“There were women who mentored her because there are certain things a woman away from home should know, like how to walk around or what to do if a strange man approaches you on the street,” Rosenda Moore, one of Thornton’s daughters, said in an interview with CBS News.

Thornton was a birasa African-American and Mexican. She could have served in a White unit but chose to join the Black unit because of the common community, according to her daughters.

Thornton would go on throughout her life to apply the lessons she learned from mentors in the 6888 to help other women in LA. She taught language classes to mostly young Latinos learning English and encouraged them to make the most of their lives.

Inheritance of the 6888

The road to the Congressional Gold Medal and recognition was paved in large part by Retired Army Colonel Edna Cummings, a citizen activist for the 6888.

She co-produced the documentary, “The Six Triple Eight,” highlighting the unit’s achievements, and helped build a memorial at Fort Leavenworth in Kansas that lists 841 veterans of the 6888. She helped identify 849 veterans and search for the remaining six. .

One of the living veterans, Lena King, spoke to CBS News correspondent Jim Axelrod in 2019 when the effort to award the 6888 the Congressional Gold Medal began to receive attention.

King told Axelrod that she was proud of her service, saying, “That made me feel good that I did my part.”

Children of 6888 veterans told CBS News in interviews this year that their mothers did little to do their service in the war and would be surprised to receive the Congressional Gold Medal.

“In fact, if she were here today, she would say something like,‘ I don’t know what the whole commotion is about, ’” Alva Stevenson said of her mother Lydia Thornton, who died in 2011.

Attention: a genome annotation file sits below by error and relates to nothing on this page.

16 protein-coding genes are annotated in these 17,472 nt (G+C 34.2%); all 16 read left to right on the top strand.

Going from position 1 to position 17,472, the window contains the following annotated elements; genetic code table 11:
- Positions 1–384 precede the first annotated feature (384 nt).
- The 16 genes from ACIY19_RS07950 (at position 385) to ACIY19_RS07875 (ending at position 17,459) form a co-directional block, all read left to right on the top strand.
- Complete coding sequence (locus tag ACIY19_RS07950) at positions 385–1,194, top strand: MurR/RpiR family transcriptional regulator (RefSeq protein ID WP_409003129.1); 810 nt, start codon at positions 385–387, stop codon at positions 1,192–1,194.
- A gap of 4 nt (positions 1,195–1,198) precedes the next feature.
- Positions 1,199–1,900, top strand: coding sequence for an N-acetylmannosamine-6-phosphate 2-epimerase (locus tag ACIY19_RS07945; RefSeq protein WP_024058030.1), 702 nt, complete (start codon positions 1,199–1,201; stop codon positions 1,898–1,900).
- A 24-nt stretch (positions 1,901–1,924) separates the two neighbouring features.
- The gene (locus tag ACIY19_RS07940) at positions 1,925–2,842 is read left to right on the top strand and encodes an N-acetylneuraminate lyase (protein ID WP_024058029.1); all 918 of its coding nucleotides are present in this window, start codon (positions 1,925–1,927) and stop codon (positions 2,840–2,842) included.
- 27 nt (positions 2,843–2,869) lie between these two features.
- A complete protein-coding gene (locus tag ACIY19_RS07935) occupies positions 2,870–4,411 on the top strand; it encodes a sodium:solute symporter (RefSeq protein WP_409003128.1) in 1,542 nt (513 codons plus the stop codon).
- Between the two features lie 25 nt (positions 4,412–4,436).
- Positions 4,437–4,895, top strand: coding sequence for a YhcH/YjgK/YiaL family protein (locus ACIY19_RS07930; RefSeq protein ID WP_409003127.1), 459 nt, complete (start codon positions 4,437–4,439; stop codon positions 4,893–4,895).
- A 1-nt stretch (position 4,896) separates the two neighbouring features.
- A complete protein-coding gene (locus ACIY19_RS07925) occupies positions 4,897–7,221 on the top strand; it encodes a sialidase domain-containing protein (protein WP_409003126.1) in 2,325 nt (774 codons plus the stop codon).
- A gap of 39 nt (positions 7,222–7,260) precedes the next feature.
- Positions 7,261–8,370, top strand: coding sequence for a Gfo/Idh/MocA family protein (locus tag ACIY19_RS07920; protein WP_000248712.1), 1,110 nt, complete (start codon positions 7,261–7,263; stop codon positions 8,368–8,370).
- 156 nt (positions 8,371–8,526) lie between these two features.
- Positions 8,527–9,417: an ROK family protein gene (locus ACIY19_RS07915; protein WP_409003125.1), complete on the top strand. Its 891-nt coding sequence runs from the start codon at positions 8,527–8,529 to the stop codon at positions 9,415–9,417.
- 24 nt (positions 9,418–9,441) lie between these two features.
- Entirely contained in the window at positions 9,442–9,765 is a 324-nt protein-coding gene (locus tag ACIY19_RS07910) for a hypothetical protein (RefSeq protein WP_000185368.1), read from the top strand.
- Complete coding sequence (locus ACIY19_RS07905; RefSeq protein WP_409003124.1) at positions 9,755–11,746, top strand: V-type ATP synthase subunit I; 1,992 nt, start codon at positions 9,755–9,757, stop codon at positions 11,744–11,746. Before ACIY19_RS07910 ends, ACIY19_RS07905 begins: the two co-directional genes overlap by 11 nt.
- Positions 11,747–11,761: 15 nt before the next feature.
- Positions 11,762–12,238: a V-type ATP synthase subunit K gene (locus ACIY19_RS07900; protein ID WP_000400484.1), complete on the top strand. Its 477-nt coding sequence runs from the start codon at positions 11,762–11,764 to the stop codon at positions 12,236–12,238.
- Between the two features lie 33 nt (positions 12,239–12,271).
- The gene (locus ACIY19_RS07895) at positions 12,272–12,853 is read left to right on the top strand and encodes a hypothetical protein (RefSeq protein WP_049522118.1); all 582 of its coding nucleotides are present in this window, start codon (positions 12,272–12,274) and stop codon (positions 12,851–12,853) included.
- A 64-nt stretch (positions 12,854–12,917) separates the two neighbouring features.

Despite their modesty about their success abroad, the women of the 6888 instilled values ​​in their children that inspired them to follow paths similar to those taken by their mothers.

Lieutenant Colonel (Ret) Rodger M. Matthews, the son of 6888 veteran Vashti Murphy, did not hear many stories about the 6888, but when he went to college, his mother encouraged him to join the Reserve Officers’ Training Corps, known as ROTC.

“The only thing she was adamant about was, ‘That’s what you’re going to do, based on my experience,'” Matthews said, adding that he went on to serve 24 years in the Army. Following his mother’s advice to join ROTC., Matthews says now, it was the “wisest thing” he had ever done.

Janice Banyard, the daughter of 6888 veteran Anna Robertson, worked in the U.S. Post for 24 years.

“I’ve always been a people-oriented person, and I knew I couldn’t do the Army, and I always wanted to follow in my mother’s footsteps,” Banyard said in an interview. “So then the Postal Service offered the job. And then I thought what better way to help people and keep the media open.”